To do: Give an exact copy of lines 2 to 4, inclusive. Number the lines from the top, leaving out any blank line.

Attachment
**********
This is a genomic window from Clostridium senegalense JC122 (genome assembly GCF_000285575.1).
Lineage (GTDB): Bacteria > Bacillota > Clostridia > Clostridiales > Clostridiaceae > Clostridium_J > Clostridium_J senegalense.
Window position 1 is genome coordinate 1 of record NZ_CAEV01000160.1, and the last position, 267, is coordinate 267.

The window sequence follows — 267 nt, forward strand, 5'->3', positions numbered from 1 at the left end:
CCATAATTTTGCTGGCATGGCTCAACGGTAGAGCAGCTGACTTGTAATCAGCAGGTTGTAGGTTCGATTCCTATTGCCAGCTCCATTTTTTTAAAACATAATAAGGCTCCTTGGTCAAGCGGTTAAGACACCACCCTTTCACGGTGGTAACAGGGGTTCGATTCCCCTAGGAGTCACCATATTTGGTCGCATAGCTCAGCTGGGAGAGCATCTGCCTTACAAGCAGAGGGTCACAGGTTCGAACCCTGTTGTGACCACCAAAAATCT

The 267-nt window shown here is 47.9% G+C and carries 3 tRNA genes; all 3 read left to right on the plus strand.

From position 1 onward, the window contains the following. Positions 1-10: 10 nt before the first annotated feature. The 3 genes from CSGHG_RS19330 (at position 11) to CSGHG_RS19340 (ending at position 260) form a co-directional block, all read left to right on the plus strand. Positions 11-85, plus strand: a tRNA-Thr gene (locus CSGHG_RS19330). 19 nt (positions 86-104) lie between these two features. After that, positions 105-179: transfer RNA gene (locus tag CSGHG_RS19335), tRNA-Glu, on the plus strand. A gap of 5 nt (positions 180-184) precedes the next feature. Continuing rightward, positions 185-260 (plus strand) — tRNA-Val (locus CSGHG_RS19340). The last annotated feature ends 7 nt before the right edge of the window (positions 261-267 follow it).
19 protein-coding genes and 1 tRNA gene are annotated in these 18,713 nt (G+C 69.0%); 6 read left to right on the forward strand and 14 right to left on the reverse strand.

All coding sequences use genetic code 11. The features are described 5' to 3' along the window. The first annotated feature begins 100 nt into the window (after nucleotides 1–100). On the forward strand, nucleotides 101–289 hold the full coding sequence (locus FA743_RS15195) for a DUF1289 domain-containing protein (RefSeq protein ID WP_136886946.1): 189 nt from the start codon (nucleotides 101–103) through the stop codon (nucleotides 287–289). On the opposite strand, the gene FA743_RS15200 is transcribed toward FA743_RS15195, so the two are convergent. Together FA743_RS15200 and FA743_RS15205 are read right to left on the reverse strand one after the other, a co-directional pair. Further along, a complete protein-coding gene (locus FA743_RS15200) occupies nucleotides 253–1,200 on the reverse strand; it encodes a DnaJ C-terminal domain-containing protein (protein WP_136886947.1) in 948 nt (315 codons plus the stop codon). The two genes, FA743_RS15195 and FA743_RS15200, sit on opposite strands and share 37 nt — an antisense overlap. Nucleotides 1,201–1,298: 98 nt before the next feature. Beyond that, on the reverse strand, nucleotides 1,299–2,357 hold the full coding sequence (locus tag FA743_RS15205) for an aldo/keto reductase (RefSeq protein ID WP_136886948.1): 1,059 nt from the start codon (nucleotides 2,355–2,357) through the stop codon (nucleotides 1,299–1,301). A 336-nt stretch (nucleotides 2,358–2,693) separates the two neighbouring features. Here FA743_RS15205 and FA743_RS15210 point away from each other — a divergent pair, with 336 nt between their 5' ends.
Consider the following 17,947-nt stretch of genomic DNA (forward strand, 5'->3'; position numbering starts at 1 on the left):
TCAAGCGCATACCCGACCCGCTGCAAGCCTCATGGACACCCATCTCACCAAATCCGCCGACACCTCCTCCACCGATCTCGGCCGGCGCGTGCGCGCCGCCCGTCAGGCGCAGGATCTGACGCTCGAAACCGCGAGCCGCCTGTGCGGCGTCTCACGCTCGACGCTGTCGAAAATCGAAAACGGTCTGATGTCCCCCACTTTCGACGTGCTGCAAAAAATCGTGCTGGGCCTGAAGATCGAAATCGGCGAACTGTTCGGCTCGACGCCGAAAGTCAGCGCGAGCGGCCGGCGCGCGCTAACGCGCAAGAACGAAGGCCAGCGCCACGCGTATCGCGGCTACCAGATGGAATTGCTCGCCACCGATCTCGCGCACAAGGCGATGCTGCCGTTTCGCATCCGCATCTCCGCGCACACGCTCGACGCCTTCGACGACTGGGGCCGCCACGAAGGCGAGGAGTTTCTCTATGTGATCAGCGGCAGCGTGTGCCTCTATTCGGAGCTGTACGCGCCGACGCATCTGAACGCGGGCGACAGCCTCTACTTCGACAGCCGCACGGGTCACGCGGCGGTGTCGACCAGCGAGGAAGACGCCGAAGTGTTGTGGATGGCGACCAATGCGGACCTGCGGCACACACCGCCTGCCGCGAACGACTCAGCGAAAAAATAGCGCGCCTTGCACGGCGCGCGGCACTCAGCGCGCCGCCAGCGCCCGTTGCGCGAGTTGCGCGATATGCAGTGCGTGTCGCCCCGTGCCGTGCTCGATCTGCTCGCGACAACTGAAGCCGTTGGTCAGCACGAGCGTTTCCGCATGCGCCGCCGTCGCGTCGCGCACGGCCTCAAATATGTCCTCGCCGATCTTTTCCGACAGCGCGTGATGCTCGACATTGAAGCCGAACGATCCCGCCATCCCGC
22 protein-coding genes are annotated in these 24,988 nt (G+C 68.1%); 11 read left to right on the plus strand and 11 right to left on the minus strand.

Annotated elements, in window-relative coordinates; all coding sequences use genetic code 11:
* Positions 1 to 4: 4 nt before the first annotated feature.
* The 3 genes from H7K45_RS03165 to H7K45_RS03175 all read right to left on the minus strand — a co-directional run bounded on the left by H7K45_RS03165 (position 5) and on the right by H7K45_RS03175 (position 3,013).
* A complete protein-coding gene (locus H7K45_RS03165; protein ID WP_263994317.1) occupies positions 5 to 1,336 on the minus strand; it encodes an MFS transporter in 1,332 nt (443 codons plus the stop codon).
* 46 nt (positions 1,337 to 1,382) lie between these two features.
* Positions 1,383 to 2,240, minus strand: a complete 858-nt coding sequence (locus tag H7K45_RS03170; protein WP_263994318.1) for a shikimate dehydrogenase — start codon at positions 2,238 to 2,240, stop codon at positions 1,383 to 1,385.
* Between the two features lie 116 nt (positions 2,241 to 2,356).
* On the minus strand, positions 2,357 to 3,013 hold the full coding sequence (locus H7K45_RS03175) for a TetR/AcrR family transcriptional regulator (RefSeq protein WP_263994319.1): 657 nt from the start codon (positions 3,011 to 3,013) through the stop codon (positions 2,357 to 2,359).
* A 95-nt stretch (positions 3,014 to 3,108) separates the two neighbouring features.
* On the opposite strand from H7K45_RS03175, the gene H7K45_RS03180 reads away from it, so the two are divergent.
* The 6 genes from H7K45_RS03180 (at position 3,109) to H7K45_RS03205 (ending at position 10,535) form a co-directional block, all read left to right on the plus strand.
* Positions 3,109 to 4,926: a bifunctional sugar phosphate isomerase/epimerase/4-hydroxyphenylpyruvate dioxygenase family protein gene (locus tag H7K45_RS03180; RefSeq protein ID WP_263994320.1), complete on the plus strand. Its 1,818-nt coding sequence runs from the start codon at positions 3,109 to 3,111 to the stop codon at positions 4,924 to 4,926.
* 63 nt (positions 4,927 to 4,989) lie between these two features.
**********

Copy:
Lineage (GTDB): Bacteria > Bacillota > Clostridia > Clostridiales > Clostridiaceae > Clostridium_J > Clostridium_J senegalense.
Window position 1 is genome coordinate 1 of record NZ_CAEV01000160.1, and the last position, 267, is coordinate 267.

The window sequence follows — 267 nt, forward strand, 5'->3', positions numbered from 1 at the left end: